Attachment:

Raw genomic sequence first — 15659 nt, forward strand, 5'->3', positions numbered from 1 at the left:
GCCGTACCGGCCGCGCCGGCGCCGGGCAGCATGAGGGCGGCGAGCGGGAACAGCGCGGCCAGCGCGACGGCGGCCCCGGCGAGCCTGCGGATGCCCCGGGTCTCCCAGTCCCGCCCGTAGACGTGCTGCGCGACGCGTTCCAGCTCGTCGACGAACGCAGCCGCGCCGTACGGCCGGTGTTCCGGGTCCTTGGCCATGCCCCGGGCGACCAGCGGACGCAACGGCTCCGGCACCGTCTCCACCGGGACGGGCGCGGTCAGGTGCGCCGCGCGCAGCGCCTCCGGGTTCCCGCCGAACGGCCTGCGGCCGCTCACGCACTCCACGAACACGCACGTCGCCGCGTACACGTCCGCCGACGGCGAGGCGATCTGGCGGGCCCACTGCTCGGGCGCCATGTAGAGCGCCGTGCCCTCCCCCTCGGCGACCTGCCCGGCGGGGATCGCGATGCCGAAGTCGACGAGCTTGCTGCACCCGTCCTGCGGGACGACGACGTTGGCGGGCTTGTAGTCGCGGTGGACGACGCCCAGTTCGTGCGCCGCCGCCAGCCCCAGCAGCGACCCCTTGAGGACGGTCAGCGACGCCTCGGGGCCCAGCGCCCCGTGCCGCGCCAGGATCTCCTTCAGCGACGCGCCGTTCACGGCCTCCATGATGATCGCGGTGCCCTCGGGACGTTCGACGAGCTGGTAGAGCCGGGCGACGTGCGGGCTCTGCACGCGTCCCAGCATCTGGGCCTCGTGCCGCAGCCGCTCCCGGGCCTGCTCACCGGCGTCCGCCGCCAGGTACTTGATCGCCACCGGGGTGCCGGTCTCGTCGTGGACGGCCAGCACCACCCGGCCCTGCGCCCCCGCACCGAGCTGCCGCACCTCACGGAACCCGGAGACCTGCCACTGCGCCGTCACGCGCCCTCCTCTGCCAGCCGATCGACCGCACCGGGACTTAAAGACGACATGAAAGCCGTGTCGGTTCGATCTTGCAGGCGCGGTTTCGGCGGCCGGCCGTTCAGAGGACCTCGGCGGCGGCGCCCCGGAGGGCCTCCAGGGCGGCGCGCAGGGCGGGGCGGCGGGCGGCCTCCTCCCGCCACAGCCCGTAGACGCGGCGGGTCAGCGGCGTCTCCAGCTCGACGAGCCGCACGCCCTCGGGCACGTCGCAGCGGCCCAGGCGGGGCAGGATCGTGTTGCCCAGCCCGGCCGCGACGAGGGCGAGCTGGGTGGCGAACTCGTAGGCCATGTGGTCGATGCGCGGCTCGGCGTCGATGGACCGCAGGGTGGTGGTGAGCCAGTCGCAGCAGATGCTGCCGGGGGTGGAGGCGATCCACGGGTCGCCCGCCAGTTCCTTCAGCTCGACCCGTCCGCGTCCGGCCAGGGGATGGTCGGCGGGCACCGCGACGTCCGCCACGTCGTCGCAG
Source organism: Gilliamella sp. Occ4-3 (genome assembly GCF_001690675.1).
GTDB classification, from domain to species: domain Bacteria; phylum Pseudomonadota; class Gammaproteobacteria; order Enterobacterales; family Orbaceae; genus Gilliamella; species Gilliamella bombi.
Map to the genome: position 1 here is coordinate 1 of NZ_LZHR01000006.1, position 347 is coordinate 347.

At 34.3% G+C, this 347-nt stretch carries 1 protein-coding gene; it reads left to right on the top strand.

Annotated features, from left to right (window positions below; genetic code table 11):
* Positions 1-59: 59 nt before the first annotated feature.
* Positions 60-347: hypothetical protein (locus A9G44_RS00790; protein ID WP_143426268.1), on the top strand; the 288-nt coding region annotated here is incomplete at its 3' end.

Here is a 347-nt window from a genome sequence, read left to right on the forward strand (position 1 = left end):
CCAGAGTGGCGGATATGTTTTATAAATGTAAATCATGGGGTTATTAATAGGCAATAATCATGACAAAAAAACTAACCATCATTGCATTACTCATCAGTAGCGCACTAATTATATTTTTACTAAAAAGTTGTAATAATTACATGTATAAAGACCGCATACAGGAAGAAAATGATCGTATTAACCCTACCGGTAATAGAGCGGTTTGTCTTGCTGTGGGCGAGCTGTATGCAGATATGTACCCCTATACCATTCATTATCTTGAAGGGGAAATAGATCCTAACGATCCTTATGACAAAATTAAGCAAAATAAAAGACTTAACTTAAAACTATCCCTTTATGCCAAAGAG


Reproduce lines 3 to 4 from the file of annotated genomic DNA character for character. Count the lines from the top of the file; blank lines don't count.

Source organism: Gilliamella sp. Occ4-3 (genome assembly GCF_001690675.1).
GTDB classification, from domain to species: domain Bacteria; phylum Pseudomonadota; class Gammaproteobacteria; order Enterobacterales; family Orbaceae; genus Gilliamella; species Gilliamella bombi.